The way Chris Maxwell sees it, all the legal maneuvering by the state is part of an effort to get toll gantries up and operating across the state – and bringing in the money – before federal courts find the tolling of trucks discriminatory.
And then what?
Should courts rule selective tolling of trucks illegal, Maxwell imagines Rhode Island lawmakers will say they have no choice but to toll all vehicles despite state legislation exempting passenger cars and pickup trucks.
“It’s going to be pretty tough to pull down and deactivate [the gantries],” Maxwell, president of the Rhode Island Trucking Association, said Friday. “The tactic is to get the system up, the program in place. Clearly, that’s what they are gunning for.”
He added, “Eventually, they knew this would lead to cars. This [tolls for trucks only] was a Trojan horse.”
He reasons the state played its cards perfectly by contesting the trucking association’s suit in the federal courts, arguing the matter should be heard by the state courts. As that was being litigated, the truckers couldn’t seek an injunction to stop the erection of gantries and the collection of tolls.
On March 2, the full First Circuit Appeals Court in Boston declined to re-hear the state of Rhode Island’s appeal in the truck-only toll lawsuit for the case to be moved from federal to state court. But by then, six of the 12 gantry locations were up and running and another two are up but not operating.
According to Department of Transportation spokesman Charles St. Martin, all 12 gantry locations are slated to be up and running by the end of this June.
In 2017, DOT signed a 10-year, $68.9 million contract to design build and operate the gantry system. According to a release issued by the agency at the time of the award, the cost was broken down as $11.2 million for the systems development, including hardware and software; $30.6 million for roadside infrastructure and to build the gantries; and $27.1 million for operation and maintenance.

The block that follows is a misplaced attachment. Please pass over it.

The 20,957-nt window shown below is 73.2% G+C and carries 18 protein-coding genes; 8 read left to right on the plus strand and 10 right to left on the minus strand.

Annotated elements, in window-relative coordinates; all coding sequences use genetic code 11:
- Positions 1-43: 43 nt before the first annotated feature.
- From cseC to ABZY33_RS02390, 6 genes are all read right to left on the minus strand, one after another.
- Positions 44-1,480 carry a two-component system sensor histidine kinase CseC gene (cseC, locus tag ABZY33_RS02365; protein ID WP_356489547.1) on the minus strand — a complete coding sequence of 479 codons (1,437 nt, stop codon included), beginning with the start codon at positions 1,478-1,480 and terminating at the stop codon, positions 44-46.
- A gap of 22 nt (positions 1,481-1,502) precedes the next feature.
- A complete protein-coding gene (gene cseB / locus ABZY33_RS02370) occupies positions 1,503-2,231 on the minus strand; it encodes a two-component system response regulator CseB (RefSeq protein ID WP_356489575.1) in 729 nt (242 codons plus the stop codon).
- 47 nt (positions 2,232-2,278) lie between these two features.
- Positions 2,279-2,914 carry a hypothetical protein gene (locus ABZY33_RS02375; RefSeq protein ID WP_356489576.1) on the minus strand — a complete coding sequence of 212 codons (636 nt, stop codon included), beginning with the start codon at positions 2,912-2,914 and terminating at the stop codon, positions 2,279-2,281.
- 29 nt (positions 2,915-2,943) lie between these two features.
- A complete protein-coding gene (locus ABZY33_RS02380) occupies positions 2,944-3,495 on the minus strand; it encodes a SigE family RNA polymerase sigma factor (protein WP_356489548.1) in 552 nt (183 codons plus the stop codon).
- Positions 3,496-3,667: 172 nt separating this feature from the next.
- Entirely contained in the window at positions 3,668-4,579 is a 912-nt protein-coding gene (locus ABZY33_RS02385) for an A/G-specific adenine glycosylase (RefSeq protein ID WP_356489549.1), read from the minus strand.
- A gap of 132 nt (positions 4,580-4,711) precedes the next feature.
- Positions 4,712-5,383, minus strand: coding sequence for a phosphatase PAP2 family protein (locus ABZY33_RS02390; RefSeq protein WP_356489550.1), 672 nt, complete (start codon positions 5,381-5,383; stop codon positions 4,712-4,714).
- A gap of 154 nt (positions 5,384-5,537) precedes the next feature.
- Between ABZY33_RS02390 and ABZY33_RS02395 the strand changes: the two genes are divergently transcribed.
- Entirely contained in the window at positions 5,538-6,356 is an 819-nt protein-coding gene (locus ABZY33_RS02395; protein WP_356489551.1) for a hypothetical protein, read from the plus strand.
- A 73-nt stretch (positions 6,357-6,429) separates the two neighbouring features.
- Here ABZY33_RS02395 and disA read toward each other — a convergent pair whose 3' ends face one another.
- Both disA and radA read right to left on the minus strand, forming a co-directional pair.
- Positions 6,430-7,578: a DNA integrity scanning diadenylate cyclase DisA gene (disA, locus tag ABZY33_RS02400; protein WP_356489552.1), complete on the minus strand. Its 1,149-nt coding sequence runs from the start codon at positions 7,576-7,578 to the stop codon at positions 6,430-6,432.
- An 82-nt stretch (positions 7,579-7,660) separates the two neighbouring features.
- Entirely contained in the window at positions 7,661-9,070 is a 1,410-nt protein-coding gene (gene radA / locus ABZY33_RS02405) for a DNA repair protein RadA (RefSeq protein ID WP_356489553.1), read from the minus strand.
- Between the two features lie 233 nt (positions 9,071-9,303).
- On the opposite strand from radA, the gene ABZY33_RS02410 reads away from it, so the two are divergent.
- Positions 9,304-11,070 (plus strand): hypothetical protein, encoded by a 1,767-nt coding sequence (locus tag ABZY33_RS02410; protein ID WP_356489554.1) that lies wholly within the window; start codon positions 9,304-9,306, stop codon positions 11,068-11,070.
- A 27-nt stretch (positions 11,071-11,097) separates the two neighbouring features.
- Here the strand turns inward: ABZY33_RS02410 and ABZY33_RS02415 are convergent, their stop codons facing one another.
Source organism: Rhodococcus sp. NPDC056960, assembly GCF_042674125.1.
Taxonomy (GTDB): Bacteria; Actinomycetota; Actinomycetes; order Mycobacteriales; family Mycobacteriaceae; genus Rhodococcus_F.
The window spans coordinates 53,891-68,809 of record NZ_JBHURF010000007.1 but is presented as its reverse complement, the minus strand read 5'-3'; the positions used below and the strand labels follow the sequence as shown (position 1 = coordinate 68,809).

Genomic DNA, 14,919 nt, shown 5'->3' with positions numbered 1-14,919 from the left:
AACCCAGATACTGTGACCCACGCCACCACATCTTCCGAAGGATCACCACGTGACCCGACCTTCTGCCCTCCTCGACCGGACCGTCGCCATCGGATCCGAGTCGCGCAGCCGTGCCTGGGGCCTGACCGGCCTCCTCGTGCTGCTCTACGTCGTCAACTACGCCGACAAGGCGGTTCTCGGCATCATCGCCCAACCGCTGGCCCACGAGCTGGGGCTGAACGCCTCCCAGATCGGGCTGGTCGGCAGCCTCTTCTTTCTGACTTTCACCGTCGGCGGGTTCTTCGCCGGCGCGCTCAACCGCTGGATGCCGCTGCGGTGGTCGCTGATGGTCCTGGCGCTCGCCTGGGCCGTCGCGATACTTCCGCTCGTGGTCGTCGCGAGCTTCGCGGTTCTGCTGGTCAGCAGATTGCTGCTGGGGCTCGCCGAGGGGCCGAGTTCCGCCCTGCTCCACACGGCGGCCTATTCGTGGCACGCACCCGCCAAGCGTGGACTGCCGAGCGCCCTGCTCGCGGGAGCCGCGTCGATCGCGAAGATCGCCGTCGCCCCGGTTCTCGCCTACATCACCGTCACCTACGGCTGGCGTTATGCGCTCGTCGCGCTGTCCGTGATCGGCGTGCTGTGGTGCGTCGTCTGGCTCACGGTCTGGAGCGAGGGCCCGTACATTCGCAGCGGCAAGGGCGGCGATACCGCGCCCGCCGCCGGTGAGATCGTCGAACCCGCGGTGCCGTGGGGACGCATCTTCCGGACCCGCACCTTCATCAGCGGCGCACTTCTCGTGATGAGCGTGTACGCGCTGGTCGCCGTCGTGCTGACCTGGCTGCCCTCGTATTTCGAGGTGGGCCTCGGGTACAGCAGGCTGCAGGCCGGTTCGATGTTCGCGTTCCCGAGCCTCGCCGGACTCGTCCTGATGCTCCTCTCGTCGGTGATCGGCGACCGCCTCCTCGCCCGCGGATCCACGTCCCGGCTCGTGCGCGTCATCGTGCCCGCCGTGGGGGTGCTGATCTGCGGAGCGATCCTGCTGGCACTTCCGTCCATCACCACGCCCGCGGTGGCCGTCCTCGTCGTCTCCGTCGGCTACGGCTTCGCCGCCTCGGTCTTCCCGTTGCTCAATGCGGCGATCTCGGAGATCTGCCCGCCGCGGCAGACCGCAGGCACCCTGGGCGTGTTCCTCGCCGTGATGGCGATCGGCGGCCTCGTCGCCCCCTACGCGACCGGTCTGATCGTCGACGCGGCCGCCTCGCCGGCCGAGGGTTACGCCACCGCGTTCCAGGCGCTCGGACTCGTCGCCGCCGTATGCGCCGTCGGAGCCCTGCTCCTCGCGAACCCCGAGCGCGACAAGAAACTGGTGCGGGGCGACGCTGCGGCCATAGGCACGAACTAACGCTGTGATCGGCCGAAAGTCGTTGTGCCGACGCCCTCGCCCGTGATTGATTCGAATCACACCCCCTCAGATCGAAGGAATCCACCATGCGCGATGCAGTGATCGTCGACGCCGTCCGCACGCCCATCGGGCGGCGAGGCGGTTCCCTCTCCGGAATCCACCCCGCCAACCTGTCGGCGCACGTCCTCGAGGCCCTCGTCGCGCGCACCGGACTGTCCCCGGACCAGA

Revenues raised by the toll system are an integral component to the funding of the $4.7 billion RhodeWorks program announced in 2016. The DOT did not wait for the gantries to initiate what it termed a five-year “surge” to address the state’s 150 most deficient bridges, borrowing $300 million in anticipation of Federal Highway Administration funding to get the work started.
At the time the plan was announced, it was projected tolls of the larger Class 8 trucks would generate $45 million annually. Although only half the gantries are operational and they have been coming online as completed, revenues are short of projections. In fiscal year 2019, from July 2018 to June 2019, the system generated $7.2 million. From last July through this February, the gantries brought in an additional $7.1 million.
Maxwell’s take is that the state will continue to push off a court showdown so as to get as many of the gantries up and operational as possible. He said he wouldn’t be surprised if the state appealed the latest ruling to the U.S. Supreme Court in a “Hail Mary,” which he believes would have no chance of being entertained but would buy more time.
The office of the attorney general provided this statement in response to questions as to the state’s next legal move: “We respect the decision of the First Circuit not to re-review their initial decision, which concerned whether the case would be heard in Federal or State court. We remain fully prepared to proceed and look forward to addressing the merits of the case.”
In the end, Maxwell sees the courts as finding the state can’t single out a class of vehicle to toll, leaving the state the option of closing the gantries – at a loss of what it has invested in the system and what was projected to fund 10 percent of the RhodeWorks program – or extending the tolls to cars.
Either way, Maxwell concludes, “Our victory is the Rhode Island citizens’ loss.”
Conceivably, the state could have a token toll for cars, say 10 cents per gantry, and leave tractor trailer trucks at a much higher rate. They are charged $3 with a maximum of $20 a day.
Maxwell won’t be surprised if that were to happen, although in the long run – with vehicles becoming increasingly fuel efficient and a growing number of electric vehicles, resulting in a decline of gasoline tax revenues that fund the bulk of road work – he envisions a vehicle miles traveled tax, or VMT. This tax could be based off an odometer reading performed at registration or at some fixed time. According to the Federal Highway Administration website, VMTs are being used on a limited test basis in Oregon.
“In a broad sense, VMT fees’ application is envisioned through the use of an onboard vehicle device to capture the distance driven by a vehicle through GPS or other technology and relate that to a method of charging, which could range from manual cash payment to automatic deduction for a prepaid customer account,” the site reads.